What’s happening in Afghanistan?
The Taliban militant group has captured swathes of Afghanistan territory in recent weeks, encouraged by the withdrawal of US troops. Many major cities fell with little-to-no resistance. Their advance has accelerated over the last few days, and Taliban now control a majority of the territory, including Kabul, and key trade border-crossings with Iran, Tajikistan, Turkmenistan and Pakistan. At least 270,000 people have been internally displaced since the beginning of May amid the violence – although the actual figure is likely to be far higher.
On Sunday, the Taliban edged closer to solidifying control, as the presidential palace was handed over after being vacated just hours earlier by officials of the former government, including President Ghani who left the country for Tajikistan. The Taliban now control Kabul and the city’s streets remain quiet, with a combination of fear and uncertainty prompting many residents to stay home.
The Taliban in Afghanistan have started to collect weapons from civilians and government agencies, with no reports of resistance as of yet. There are also emerging reports of militants going door-to-door to search for individuals linked to Western governments, western-backed NGOs and those who worked for the Afghan government.
International focus is now on Kabul International Airport (KBL), as foreign governments scramble to withdraw citizens. Embassy-led evacuations are on-going, while all commercial flights have been cancelled until further notice, to prioritise military evacuation aircraft. The airport perimeter remains insecure – with hundreds – if not thousands of Afghan refugees attempting to board aircraft leaving the country. Multiple people have been killed after attempting to cling onto aircraft wheels and wings as flights take off. At least five people were also killed in a related stampede, during which US military personnel fired warning shots into the air.
It is unclear at the moment what a Taliban takeover in Afghanistan would mean for the future of its citizens and international relations. Concerns lie around whether the Taliban will offer refuge to terrorists, as was seen in 2001, and what will be their stance on women’s rights, education and Western-backed charities.
Our assessment: Taliban in Afghanistan to assume control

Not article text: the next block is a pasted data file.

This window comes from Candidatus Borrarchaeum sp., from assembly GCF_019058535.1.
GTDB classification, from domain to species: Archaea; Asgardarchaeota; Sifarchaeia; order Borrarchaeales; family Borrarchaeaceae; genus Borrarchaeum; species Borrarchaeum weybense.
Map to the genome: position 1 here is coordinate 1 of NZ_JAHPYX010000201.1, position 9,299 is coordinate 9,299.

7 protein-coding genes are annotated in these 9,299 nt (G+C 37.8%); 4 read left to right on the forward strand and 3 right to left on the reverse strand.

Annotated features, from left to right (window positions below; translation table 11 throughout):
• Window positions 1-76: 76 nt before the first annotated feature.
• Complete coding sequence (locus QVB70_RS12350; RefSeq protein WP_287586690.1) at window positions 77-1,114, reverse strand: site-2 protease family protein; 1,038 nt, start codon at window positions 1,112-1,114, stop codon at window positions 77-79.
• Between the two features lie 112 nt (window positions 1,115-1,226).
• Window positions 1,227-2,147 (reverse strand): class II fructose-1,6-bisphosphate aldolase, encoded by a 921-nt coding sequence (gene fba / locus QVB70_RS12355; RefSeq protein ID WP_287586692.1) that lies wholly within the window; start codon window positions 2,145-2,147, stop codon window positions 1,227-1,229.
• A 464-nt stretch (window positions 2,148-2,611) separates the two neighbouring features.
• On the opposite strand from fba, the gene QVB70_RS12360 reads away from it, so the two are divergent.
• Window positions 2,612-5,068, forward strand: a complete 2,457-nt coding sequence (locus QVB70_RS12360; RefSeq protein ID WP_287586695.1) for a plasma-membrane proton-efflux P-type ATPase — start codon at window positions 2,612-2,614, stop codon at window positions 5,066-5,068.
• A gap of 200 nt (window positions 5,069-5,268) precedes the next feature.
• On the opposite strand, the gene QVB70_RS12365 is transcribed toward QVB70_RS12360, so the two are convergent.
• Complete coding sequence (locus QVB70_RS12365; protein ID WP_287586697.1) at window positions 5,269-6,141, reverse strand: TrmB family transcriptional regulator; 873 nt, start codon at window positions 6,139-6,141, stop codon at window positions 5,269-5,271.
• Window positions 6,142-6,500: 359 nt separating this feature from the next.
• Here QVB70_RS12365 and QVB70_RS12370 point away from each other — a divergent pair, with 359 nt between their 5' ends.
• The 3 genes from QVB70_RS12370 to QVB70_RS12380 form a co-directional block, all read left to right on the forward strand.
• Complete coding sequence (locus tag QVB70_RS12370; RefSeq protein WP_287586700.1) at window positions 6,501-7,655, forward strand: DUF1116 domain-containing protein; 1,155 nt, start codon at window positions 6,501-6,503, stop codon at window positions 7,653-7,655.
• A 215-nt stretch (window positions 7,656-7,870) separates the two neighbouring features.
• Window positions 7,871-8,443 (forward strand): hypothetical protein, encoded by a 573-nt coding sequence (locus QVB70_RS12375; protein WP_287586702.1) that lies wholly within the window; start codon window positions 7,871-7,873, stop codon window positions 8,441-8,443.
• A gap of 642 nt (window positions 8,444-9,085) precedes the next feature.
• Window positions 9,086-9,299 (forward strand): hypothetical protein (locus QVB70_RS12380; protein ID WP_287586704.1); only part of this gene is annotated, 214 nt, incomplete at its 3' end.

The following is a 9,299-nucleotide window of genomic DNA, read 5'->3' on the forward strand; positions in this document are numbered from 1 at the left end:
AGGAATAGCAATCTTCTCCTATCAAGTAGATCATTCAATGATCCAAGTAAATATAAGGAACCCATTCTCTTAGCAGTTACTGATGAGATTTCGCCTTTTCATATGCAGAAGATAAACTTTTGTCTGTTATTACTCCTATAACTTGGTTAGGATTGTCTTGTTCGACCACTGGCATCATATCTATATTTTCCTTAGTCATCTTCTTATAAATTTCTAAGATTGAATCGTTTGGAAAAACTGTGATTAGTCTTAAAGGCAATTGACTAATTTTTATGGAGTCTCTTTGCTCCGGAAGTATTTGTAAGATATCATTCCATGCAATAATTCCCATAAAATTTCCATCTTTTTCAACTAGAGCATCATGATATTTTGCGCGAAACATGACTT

The security situation is expected to remain fluid and highly volatile over the coming days given the rapidly changing developments on the ground. Short-term fighting in still contested areas is likely to conclude, while the Taliban establish a peaceful transfer of power. Security risks facing travellers include possible targeted attacks by the Taliban, looting, criminality and dangerous driving conditions.
The earliest available commercial flights are likely only to resume after the Taliban establishes full control of Kabul and the country and the majority of military-led evacuations are completed. It is not advisable to make any impromptu trips to KBL without a confirmed evacuation itinerary, due to the risk of incidental violence and local mobs. Consular assistance is likely to be extremely limited as embassy staff are evacuated and diplomatic presences drawn down.
While the Taliban have called on fighters not to loot or attack civilians, further incidents are likely – insofar as the Taliban are not a homogeneous actor with the same discipline as conventional military forces. Isolated incidents of fighters targeting specific individuals or groups are likely.
Credible media sources suggest that Taliban fighters are searching for any figures linked with foreign governments, NGOs and the Afghan government – although the extent of this remains unclear. People with known affiliations to US-funded organisations are at higher risk of attacks. Other potential targets include people who have affiliations to or were formerly employed by foreign organisations, including aid workers, interpreters and security personnel.
How can Healix assist?
Healix currently advises against all travel to Afghanistan due to the EXTREME security risk environment. In-country staff should 'STAND FAST' at a secure and low-profile location and seek evacuation when the opportunity presents itself.
Security managers should engage with Healix, air carriers, charter companies and international organisations (including the UN and associated agencies) to coordinate and provide evacuations.
Only conduct essential overland moves with trusted security/logistics providers with a low-profile security detail. Be aware that the security of overland moves cannot be guaranteed. Low-profile soft skin vehicles may be preferable in the current environment, particularly for the movement of local nationals. The viability of routes and the status of the destination should be assessed prior to setting out. Routes should be planned in advance with the latest threat intelligence and avoid significant government buildings or military installations where possible. Healix can provide ground support and protective services in the area.
Ensure that detailed contingency options, business continuity, crisis management, and evacuation plans are in place. Engage your Crisis Management Team, or companies like Healix, to authorise, plan and implement an evacuation plan for a full-scale evacuation where possible, including measures to guarantee duty of care for local employees, ample provisions to stand fast for periods, and outline the necessary contents for a grab bag in the event of imminent moves.